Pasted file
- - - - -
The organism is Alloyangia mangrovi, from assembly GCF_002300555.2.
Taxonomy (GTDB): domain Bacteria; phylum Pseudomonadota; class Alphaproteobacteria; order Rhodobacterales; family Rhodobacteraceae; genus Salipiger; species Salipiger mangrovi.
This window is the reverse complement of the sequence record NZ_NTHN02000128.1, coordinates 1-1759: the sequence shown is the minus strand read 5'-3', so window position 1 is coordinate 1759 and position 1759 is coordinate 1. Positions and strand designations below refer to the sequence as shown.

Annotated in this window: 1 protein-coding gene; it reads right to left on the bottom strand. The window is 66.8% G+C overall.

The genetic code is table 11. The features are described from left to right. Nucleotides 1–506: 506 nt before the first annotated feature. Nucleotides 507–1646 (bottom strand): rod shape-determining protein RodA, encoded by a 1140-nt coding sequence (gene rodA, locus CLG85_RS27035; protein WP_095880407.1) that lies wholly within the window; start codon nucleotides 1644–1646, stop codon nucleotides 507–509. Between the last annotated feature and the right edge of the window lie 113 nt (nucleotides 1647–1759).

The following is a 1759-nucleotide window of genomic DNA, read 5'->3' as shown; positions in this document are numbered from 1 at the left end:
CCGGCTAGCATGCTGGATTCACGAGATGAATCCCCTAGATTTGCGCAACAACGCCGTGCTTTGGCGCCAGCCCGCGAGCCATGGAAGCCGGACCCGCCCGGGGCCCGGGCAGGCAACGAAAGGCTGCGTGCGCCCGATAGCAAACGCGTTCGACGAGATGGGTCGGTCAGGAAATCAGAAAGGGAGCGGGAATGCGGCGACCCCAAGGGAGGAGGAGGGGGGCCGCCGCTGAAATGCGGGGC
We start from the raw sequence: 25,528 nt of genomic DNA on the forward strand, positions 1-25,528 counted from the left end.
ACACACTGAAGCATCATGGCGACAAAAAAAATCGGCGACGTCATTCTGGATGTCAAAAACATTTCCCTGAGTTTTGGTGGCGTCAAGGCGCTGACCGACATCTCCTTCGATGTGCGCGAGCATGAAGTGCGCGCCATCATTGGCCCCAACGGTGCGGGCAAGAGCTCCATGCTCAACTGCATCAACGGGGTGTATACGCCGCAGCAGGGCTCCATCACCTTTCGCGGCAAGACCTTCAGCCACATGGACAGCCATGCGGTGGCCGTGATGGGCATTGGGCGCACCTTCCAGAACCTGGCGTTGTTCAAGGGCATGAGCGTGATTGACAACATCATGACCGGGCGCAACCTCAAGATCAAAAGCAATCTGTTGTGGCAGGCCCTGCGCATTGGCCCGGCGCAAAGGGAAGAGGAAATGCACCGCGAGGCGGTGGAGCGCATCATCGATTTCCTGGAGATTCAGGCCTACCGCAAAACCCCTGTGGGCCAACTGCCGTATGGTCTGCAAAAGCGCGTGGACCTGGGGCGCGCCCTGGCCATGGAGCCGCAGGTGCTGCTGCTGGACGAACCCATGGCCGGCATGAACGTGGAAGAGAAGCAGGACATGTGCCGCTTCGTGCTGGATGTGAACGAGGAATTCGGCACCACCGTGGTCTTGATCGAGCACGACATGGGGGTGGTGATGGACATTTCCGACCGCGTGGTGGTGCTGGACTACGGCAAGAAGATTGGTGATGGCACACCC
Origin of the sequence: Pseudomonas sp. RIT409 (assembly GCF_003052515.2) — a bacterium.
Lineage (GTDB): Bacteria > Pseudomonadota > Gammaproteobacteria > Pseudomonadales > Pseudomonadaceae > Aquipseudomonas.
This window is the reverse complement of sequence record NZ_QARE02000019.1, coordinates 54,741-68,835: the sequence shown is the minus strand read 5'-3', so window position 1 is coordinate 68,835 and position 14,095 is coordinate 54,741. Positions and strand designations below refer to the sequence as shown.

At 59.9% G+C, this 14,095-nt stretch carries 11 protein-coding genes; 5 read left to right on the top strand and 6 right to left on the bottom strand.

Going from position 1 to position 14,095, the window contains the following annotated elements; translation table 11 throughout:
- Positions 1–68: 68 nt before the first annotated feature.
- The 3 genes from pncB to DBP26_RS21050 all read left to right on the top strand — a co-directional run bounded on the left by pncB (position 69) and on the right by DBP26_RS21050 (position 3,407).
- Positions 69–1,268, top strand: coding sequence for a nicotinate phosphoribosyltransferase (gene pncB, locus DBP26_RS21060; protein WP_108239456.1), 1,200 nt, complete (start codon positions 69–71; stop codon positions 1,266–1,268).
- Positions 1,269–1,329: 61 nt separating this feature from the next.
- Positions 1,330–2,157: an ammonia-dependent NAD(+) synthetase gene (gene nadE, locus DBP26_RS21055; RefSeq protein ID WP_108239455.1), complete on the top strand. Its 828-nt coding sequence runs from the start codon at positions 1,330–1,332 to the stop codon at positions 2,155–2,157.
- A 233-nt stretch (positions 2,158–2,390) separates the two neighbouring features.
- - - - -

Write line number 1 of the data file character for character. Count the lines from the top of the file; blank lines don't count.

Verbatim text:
The organism is Alloyangia mangrovi, from assembly GCF_002300555.2.